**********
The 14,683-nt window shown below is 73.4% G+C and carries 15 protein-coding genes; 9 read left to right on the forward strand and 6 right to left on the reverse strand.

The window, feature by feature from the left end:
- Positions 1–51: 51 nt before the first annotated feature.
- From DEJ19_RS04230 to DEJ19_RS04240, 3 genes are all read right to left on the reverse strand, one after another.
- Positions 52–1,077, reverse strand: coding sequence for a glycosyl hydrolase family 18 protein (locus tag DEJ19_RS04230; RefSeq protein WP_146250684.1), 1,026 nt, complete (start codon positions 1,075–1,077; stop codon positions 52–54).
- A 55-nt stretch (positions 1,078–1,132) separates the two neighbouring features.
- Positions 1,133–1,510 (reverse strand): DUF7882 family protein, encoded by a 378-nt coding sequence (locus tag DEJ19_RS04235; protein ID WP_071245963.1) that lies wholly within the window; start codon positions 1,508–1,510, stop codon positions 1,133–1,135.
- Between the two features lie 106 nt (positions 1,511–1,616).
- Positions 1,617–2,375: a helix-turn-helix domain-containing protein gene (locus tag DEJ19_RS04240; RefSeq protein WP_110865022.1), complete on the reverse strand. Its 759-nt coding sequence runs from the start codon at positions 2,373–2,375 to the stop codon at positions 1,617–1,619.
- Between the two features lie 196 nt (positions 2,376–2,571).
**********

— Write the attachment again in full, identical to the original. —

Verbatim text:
The 14,683-nt window shown below is 73.4% G+C and carries 15 protein-coding genes; 9 read left to right on the forward strand and 6 right to left on the reverse strand.

The window, feature by feature from the left end:
- Positions 1–51: 51 nt before the first annotated feature.
- From DEJ19_RS04230 to DEJ19_RS04240, 3 genes are all read right to left on the reverse strand, one after another.
- Positions 52–1,077, reverse strand: coding sequence for a glycosyl hydrolase family 18 protein (locus tag DEJ19_RS04230; RefSeq protein WP_146250684.1), 1,026 nt, complete (start codon positions 1,075–1,077; stop codon positions 52–54).
- A 55-nt stretch (positions 1,078–1,132) separates the two neighbouring features.
- Positions 1,133–1,510 (reverse strand): DUF7882 family protein, encoded by a 378-nt coding sequence (locus tag DEJ19_RS04235; protein ID WP_071245963.1) that lies wholly within the window; start codon positions 1,508–1,510, stop codon positions 1,133–1,135.
- Between the two features lie 106 nt (positions 1,511–1,616).
- Positions 1,617–2,375: a helix-turn-helix domain-containing protein gene (locus tag DEJ19_RS04240; RefSeq protein WP_110865022.1), complete on the reverse strand. Its 759-nt coding sequence runs from the start codon at positions 2,373–2,375 to the stop codon at positions 1,617–1,619.
- Between the two features lie 196 nt (positions 2,376–2,571).